You should have 2-4 KPIs for each goal.

Additionally, you can create visuals for these KPIs.

The benefit?

  1. Team members can quickly gauge their progress.
  2. It can provide early warnings for potential problems.
  3. Offer a transparent framework for everyone on the sales team.

3. Establish role levels

To establish an effective commission plan, follow these steps:

Step 1: Define sales team roles and responsibilities.

In this step, identify different sales roles in your organization, such as account executives, sales representatives, or sales managers, and define their responsibilities and expectations.

Step 2: Establish layers of hierarchy

The totem pole is probably one of the most common forms of small-business structure.

But… what does it mean?

Every department and position falls under its leader, creating an easily identifiable chain of command.

However, this can result in problems like:

  • Unnecessary costs as each department might need a manager or a director.
  • Ineffective communication due to teams being divided into departments.
  • Slower decision-making because of hierarchical dependencies.

To overcome such challenges, you can limit the number of hierarchies, conduct regular meetings, and more.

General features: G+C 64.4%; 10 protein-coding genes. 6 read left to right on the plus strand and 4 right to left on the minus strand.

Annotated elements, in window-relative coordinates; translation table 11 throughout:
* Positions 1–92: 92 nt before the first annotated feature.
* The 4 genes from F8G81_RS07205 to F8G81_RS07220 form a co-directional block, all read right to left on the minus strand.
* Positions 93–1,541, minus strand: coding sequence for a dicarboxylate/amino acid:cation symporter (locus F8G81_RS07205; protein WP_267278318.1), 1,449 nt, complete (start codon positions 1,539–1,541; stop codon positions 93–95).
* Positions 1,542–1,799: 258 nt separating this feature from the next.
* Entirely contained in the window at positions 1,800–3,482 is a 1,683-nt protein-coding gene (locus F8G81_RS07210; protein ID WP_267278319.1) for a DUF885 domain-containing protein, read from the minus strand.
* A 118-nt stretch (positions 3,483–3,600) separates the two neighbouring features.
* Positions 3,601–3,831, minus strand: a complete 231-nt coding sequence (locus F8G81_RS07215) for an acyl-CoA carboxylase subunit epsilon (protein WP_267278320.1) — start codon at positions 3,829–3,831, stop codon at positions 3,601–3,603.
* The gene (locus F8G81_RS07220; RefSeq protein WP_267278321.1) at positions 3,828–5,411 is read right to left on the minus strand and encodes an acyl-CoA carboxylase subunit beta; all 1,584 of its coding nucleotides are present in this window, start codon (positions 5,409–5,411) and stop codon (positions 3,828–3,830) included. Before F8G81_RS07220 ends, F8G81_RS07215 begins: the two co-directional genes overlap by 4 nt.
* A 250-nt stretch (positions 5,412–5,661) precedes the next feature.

Step 3: Set commission rates for each role.

Next, focus on how will the shared achievement roll up across the levels. This can depend on the fully blended sales cost and what percentage of people in the hierarchy share from the common pool.

Step 4: Set performance goals tied to commission rates.

Step 5: Monitor performance and make adjustments as necessary.

To continuously improve your commission plan:

  • Solicit feedback.
  • Stay up-to-date with industry trends.
  • Regularly review and update the plan.

4. Set targets and quotas

If done right, sales quota can be a complete game changer for your business.

It can help you:

  • Clearly outline responsibilities for each team member.

  • Establish a company-wide standard.

  • Create a fair commission plan for all.

  • Provide a morale boost as work is divided into smaller chunks, and tackling each goal can offer that much-needed push.

So how can you set a sales quota that’s aggressive yet achievable?

Depending on your sales cycle length and sales activity, there are various types of sales quotas available.

Base your sales quota on the following:

  1. The previous performance of the same reps or other reps.
  2. The total number of sales.
  3. Activities conducted by the rep, like outbound email, phone calls, etc.
  4. How much product your team can sell.

5. Determine total on-target earnings (OTE)

This step includes calculating the total amount of compensation or TTCC (target total cash compensation) that sales reps can earn if they achieve their sales targets.

This percentage of sales to OTE is dependent on:

  • Stage of the company.

  • Cost of product building.